US 2838058 A
Description (OCR text may contain errors)
June 10, 1958 A. FOLTIS ETAL DRIP RETAINING ATTACHMENT FOR AN UMBRELLA 2 Sheets-Sheet 1 Filed May 9, 1955 'INVENTORS. Anesjls Folhs Thimp I tfl Attorney June 10, 1958 A. FOLTIS ETAL 2,833,058
DRIP RETAINING ATTACHMENT FOR AN UMBRELLA Filed may 9, 1955 I 2 Sheets-Sheet 2 IN V EN TORS ANESTIS FOLTIS PHILLIP KATES flm QWM I, ATTORNEY DRIP RETAINING ATTACHMENT FOR AN UMBRELLA Anestis Foltis and Phillip Kates, Jackson Heights, N. Y.
7 Application May 9, 1955, Serial No. 506,734
2 Claims. (Cl. 135-48) Our invention is an improved accessory for umbrellas; especially a drip retaining attachment for a closed umbrella that has been wetted by exposure to rain, to prevent the water on the cloth cover from running down the end of the central rod and collecting in a small puddle on the floor.
An important object of my invention is to provide a drip catching accessory that can easily be put on the end of the rod to which the flexible ribs are pivotally secured; and will not detract from the appearance of even the most expensive umbrella; but on the contrary will make the article whether closed or expanded, look even more finished.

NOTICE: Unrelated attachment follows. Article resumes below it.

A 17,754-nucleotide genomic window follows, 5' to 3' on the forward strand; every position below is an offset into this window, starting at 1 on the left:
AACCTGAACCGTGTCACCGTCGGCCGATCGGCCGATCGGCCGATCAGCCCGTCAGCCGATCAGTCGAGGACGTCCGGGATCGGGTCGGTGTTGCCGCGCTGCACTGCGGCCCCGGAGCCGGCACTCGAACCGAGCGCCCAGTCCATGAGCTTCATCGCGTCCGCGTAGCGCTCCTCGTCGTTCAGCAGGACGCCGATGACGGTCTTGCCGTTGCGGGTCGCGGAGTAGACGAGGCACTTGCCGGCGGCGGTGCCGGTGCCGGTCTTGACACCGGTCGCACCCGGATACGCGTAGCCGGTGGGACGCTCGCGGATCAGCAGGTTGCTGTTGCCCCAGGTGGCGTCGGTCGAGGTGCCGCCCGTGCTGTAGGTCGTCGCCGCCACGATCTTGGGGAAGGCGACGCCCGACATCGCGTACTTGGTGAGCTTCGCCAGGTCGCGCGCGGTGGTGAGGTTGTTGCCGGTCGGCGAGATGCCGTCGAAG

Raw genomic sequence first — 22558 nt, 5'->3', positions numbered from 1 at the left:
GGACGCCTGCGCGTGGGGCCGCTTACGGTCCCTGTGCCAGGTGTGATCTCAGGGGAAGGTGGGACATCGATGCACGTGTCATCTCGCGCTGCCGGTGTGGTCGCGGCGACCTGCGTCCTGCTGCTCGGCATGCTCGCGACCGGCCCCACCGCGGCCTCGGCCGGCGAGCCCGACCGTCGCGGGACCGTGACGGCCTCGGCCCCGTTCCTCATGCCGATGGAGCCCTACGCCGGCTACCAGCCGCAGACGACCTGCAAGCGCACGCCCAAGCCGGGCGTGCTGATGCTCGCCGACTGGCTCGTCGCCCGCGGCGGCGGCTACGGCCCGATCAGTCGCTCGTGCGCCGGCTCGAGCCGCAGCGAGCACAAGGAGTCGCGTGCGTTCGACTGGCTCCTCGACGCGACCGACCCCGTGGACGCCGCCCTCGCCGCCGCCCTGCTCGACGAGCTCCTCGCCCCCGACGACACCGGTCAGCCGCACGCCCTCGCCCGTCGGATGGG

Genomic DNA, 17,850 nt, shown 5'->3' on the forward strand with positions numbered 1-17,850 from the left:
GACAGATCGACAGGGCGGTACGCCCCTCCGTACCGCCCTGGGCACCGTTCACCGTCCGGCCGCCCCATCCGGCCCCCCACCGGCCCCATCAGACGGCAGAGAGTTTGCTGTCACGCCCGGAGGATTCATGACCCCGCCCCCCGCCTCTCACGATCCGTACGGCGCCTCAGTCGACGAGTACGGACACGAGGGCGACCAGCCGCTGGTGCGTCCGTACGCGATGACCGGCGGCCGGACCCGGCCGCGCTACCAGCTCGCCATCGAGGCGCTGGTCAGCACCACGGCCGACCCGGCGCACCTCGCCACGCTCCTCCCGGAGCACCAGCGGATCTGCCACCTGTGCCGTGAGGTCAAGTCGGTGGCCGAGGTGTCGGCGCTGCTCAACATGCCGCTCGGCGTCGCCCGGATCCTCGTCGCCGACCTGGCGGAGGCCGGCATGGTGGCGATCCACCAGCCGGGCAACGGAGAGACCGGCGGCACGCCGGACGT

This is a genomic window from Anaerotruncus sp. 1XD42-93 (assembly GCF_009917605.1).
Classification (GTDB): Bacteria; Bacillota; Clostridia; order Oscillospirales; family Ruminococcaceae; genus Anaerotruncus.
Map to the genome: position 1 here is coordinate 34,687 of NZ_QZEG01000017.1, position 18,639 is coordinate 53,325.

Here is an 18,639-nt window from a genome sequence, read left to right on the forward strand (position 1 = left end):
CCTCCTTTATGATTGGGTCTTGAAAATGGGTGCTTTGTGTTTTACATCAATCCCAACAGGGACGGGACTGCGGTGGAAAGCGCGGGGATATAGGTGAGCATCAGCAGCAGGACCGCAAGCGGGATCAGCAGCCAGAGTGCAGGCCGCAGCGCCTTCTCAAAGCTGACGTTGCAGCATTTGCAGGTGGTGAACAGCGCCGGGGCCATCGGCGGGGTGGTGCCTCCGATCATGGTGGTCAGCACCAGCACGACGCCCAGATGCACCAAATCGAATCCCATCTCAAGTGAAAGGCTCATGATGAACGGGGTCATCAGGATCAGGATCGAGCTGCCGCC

A further object is to provide a drip retaining attachment for an umbrella so designed that it will cooperate with the ribs when the umbrella is raised, to strengthen the umbrella and brace it against blowing out of the ribs and tearing of the cover inhigh winds.
An additional object is to provide a drip-catching accessory that can be slidably mounted on the central rod of the umbrella, and is designed to engage the'cover and be actuated by the inner ends of the ribs of the framework of the umbrella so as to move along the rod when the cover is distended and folded; and thus kept in required position.
Yet a further'object is to provide a drip retaining attachment shaped to fit the umbrella so that the conventional ferrule near the outer end of the rod can be entirely discarded.